A client says: “I need to raise cash. My son, Bobby, invested in some silly scheme to cash in on the EU crisis and lost everything. We are continually bailing him out of big mistakes like this. I wish he were more like his sister, Rose, who can turn anything into a success. We are even making Rose the CEO at our family business and restricting Bobby’s stock so he can’t get any more money for his foolish schemes. He has to earn his own way; I’m not going to help him anymore.”
Now, Bobby is resentful and angry with his parents and his sister, Rose. He continues to speculate in risky schemes and complains that he is not getting his “fair share” of the company earnings; Rose takes a salary as CEO but Bobby only gets enough to pay the taxes on the pass through income. Now the client comes back to you and says that Bobby is joining forces with an investment bank to try to force the sale of the company to a private equity firm to “free up” his capital. Things are getting ugly fast.
Additionally, Rose, who has had exceptional performance for years, is having a hard time because the market for the company’s goods has changed; the company is now playing “catch up” with their competitors.
Why didn’t anyone predict this turn of events? Originally, the solution seemed simple: severely restrict Bobby’s ability to control assets and promote Rose -- a solution designed to “cure” Bobby and reward Rose. But nothing is that simple, especially in a family business.
These “sensible” solutions to the problems are actually enabling the behavioral problems in the family and business and will ultimately lead to disaster. Clients come to you for advice, but what they really need is a setting where they can learn how to fully analyze the family and business situation without falling victim to immediate pressure and leaping to an easy, but inadequate, solution. As the advisor, you can motivate family and business members with confidence in the potential of successful change. And you need tools to define problems, formulate and test solutions, implement solutions, and avoid solutions that spawn more problems in the future.
One such tool is modeling, which deals with internal feedback loops and time delays that affect the behavior of the entire system. What makes modeling different from other approaches to diagnosing and preventing problems in complex family and business systems is the feedback loops, which help describe how even seemingly simple systems can be counter intuitive.
Back to Bobby, who is chronically speculating and losing money. Every time he has a financial crisis, the family leadership intervenes to “bail out” Bobby, and further restricts Bobby’s access to capital. This model looks like:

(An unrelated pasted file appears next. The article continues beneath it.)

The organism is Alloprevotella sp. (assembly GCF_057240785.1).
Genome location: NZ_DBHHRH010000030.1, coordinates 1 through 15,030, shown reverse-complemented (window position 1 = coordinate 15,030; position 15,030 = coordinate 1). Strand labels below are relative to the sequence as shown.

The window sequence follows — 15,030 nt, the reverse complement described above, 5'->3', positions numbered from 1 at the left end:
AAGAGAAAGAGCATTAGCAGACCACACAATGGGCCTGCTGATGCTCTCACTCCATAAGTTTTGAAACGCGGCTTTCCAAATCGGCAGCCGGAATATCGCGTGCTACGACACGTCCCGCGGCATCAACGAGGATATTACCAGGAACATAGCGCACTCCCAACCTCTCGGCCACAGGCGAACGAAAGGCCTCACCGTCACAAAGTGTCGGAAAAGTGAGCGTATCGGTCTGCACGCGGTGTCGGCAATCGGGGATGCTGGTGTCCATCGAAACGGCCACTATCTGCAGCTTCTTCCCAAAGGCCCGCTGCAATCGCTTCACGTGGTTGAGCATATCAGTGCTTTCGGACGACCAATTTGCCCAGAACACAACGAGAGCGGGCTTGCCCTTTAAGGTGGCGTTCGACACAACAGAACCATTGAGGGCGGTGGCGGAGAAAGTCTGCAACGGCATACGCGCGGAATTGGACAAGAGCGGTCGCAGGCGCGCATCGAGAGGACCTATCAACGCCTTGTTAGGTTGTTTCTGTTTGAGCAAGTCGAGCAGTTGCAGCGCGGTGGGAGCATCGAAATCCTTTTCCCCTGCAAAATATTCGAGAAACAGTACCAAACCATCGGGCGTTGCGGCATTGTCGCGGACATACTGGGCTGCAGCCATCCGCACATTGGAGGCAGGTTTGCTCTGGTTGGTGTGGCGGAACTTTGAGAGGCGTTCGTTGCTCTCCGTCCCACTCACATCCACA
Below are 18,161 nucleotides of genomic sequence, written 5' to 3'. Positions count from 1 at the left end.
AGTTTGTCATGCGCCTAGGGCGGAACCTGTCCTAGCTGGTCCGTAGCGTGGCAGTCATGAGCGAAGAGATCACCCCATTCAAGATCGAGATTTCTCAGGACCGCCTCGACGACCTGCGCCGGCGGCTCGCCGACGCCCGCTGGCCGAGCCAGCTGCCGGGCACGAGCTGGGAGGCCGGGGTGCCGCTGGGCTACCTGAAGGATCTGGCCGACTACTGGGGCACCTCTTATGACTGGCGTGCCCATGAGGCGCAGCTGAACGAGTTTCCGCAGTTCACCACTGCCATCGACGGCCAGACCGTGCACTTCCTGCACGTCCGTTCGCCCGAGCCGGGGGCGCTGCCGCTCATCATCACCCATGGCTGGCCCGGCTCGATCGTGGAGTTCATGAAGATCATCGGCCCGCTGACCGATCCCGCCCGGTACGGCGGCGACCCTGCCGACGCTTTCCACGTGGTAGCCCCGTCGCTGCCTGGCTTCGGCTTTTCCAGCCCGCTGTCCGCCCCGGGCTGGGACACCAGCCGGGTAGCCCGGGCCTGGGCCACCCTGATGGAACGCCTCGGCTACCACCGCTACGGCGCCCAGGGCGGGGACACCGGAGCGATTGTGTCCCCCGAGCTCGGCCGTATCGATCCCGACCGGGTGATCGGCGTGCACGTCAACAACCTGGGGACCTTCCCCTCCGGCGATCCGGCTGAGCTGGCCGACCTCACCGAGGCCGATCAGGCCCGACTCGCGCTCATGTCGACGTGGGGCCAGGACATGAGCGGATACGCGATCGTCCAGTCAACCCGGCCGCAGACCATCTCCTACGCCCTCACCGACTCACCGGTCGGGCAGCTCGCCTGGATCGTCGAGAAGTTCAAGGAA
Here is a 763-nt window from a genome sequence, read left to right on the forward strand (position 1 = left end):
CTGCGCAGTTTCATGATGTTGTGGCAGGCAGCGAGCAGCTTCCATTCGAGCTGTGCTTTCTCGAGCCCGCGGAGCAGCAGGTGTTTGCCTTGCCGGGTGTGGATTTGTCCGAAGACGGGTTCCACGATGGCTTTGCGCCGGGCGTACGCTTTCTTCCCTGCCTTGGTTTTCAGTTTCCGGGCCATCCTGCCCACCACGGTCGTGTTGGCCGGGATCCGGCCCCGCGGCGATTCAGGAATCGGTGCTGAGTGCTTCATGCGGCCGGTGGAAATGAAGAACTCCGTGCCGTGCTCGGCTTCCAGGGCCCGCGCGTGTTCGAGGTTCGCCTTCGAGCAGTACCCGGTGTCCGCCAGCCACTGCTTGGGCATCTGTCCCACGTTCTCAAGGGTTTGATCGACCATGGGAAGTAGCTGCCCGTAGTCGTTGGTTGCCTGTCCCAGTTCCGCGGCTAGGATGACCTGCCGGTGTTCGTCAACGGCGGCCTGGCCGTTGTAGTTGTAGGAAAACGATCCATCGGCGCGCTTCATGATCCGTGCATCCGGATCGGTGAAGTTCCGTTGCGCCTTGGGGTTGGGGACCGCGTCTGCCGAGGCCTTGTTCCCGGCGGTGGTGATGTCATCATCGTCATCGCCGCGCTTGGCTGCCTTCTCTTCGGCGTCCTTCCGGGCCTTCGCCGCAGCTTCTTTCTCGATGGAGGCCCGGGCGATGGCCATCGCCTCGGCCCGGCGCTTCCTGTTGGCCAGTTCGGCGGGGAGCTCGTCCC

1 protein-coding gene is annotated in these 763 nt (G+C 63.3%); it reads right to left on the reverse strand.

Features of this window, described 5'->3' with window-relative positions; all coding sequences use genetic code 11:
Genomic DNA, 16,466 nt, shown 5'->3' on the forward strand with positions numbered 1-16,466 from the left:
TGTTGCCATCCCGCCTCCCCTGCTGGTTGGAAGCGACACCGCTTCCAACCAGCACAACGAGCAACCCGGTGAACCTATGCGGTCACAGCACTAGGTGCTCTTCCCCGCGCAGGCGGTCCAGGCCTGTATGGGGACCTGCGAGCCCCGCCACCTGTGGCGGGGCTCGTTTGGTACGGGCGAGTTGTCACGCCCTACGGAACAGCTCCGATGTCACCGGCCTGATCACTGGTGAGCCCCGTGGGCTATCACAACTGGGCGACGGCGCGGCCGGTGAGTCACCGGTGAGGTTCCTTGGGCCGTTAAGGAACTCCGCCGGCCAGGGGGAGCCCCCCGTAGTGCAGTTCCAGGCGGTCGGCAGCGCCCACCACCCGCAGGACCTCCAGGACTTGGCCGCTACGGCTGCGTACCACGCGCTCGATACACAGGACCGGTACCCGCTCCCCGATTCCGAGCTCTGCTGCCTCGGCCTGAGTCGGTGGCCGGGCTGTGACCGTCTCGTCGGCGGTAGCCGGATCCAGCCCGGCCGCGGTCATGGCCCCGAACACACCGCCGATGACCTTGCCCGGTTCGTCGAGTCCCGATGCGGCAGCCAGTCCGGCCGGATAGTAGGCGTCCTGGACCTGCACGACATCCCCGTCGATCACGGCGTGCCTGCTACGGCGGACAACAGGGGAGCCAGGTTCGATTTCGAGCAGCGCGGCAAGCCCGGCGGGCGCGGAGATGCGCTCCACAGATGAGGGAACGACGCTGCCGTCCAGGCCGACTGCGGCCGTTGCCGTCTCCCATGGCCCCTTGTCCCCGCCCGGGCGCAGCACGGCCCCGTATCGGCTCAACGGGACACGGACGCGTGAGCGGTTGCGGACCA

It is now obvious that the restrictions on Bobby never included any instruction or mentoring on how and when to invest capital or judge risk, and Bobby becomes resentful of the capital controls of the client, and then of Rose, as the family leadership. But if the restrictions had been removed, Bobby (over time) could have learned how to manage investments and judge risk. So the reality of the situation actually was:
The client works with Bobby to perform well in the short term while teaching him the insights and long-term sustaining decisions that family leaders seek to have Bobby adopt. A clear picture in the client’s “mind’s eye” and a collective shared vision with Bobby about his role in the family and business system avoids the pressure for the “quick fix” and the resulting cycle of interventions that ultimately creates systemic gridlock.
1. Modeling Action Steps:
a. Identify the original symptom.
b. Map all the “quick fixes” that appear to keep the solution under control.
c. Identify the impact the quick fix solutions have on other parts of the system.
d. Identify fundamental solutions from multiple perspectives.
e. Map unintended effects of quick fixes that undermine the fundamental solution.
f. Find the connection between the fundamental relationships, as well as any links between the effects and solution that cause gridlock.
g. Identify high level actions from the perspective of the client and other organization members.
2. Drafting Prescriptive Actions:
a. Encourage patience - the family leadership should focus on the fundamental solution, but may need to use quick fix solutions to buy time.
b. Elicit multiple viewpoints in the family to differentiate between fundamental and symptomatic solutions, and to gain consensus around an action plan.
c. Explore potential side effects of proposed solution(s) before implementation.
Now, look at the situation where there does not seem to be a problem, such as Rose as CEO of the company. By every measure of performance, Rose excels. At first, the “backing a winner” strategy does not seem to have drawbacks, and looks like:
But family resources are finite -- resources given to Rose are not available to Bobby. As Bobby is less and less successful, he gets fewer and fewer resources and Rose, as she is more and more successful, gets more resources.